Second in a series of articles about my road to writing adventure. Sadat, Desert One and the Rapid Deployment Taks Force - and how fact often trumps fiction.
Where to Now?
After the Iranian government agents mobilized fundamentalists, students and others under their sway to storm the U.S. Embassy in 1980 and seize the embassy staff, followed by the disastrous Desert One operation to rescue the hostages, I was one of many military service members assigned to the Rapid Deployment Task Force as it grew to become Central Command, stationed at MacDill Air Force Base in Tampa. I expected to be assigned to a forward base at Ras Banas, Egypt, where I was looking forward to scuba diving in the Red Sea, but plans were muddled by the assassination of Egyptian President Anwar Sadat. From then on my focus for planning and operations was the Middle East. I soon began deploying on exercises and operations in the cradle of civilization, that inhospitable swath of earth that begins with Afghanistan and reaches across to Somalia.
A second assignment to the 101st Airborne Division followed, then the old military ping-pong back to Central Command, by necessity I again became a student of the Middle East - the geography, people and especially the cultural differences from main-stream Americans. I say "again" because, ironically, as a Second Lieutenant I had taught Middle Eastern culture and geography to my platoon in the early '60's, before the 101st’s area of planning and interest shifted to Vietnam. Across the years the Middle East continued to be an enigma to Americans. We just plain think and reason differently than the people of the Middle East - not that there is universal homogeneity among the peoples of the Middle East or a lot of the world.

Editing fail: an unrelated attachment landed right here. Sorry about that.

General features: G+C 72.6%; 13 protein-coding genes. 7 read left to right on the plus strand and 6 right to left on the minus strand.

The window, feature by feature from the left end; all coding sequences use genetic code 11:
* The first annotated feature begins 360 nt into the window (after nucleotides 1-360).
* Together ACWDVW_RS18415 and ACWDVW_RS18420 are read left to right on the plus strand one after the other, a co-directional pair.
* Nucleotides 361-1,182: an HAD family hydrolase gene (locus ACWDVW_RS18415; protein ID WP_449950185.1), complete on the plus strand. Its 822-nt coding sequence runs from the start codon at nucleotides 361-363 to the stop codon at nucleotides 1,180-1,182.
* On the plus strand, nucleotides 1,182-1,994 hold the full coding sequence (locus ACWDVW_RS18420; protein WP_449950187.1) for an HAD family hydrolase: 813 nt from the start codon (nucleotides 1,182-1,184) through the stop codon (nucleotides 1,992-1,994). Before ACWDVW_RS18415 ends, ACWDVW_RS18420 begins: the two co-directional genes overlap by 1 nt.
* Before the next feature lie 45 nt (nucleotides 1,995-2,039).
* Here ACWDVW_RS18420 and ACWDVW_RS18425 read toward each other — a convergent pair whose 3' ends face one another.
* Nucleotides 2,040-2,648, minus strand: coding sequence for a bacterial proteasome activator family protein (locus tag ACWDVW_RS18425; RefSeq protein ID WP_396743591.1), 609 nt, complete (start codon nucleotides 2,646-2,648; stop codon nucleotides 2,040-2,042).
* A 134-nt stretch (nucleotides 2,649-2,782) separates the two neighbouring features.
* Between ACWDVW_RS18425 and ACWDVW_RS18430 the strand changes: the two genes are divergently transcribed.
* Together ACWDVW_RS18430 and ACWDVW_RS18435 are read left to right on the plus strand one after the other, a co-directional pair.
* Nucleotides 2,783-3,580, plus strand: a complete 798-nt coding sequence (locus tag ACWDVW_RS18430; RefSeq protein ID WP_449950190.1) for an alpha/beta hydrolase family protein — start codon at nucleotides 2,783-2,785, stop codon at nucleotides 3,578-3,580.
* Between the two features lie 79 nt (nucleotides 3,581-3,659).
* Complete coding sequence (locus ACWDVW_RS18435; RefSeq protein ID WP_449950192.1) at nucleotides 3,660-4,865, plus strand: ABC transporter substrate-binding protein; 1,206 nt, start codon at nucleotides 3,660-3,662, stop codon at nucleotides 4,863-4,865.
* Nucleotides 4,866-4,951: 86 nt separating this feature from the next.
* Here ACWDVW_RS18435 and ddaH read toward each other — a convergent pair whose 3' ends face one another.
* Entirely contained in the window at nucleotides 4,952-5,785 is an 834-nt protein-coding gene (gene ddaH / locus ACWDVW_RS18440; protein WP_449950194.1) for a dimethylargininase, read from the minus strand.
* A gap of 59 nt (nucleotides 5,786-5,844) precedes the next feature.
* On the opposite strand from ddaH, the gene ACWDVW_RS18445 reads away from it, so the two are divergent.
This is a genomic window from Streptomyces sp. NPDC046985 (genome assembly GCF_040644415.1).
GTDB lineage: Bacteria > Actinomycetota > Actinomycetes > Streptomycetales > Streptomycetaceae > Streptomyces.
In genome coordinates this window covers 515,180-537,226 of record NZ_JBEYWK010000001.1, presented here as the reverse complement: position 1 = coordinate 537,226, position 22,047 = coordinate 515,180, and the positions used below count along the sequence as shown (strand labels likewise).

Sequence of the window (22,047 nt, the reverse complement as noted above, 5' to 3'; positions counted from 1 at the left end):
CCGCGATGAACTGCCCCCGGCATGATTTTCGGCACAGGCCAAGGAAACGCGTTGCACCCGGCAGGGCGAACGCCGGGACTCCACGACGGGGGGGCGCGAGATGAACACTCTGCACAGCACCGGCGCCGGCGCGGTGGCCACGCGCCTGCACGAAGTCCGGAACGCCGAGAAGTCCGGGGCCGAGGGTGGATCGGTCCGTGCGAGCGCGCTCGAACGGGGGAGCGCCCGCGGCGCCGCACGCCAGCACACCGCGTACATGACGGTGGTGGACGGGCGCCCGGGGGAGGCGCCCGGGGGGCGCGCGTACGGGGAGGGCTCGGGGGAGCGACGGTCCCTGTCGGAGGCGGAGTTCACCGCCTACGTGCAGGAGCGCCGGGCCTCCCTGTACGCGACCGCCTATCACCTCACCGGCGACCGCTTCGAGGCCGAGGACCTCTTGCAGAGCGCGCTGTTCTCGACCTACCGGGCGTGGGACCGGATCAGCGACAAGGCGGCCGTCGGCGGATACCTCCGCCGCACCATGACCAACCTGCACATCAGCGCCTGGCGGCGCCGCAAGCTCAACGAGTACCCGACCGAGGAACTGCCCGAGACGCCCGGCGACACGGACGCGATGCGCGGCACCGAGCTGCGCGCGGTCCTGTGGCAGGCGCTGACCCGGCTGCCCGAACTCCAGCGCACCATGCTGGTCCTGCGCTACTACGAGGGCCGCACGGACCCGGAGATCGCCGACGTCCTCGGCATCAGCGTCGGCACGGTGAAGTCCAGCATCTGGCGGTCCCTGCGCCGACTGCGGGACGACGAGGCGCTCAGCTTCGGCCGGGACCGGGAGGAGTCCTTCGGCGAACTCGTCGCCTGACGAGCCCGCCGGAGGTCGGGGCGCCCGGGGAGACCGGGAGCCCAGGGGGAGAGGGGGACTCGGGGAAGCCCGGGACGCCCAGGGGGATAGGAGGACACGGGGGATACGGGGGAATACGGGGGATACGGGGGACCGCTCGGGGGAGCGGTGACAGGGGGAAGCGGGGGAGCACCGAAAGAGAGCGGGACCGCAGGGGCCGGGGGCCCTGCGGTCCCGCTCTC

The people of the Middle East are defined first by a gathering of families and clans, historically often wandering across land of no significant value. Arabs are one of the racially discernable peoples of the Middle East, primarily from the deserts of Arabia. Then there are Muslims, racially diverse people bound together by a single religion. The two definitions are often blurred, especially by their opponents, but are not fully inclusive by any means.
Alliances today, as they have for centuries, follow family ties and tribal allegiances more than any geographical anchor.
Whenever a particular river crossing or conflux of caravan routes attracted tradesmen and their families, communities rose and fell. Oil, and to a lesser degree precious stones, are the commodities that today dominate who has and who doesn’t have power in the Middle East. Those who don’t have mineral resources use agriculture as their source of buying power - fruit along the Mediterranean, poppies in Afghanistan - the latter unfortunately a product that generates vast criminal wealth for a few, but enough for the poor farmers that they often become dependent upon the drug trade for their livelihood. The wide disparity of wealth distribution encouraged the old Bedouin tradition of raiding - for camels, for slaves, for women. This warrior tradition, as it has grown to encompass the old dynamic of war, shaped the lives of many.
Thousands have lost members of their families, or been orphaned by the conflicts, in Afghanistan, Palestine, Washington, New York, across the world where the forces of evil are at work.
The survivors in many of those countries often turn to the most fundamentalist aspects of Islam.
Next - Adventure Writing 3: Islam - Secular Singularity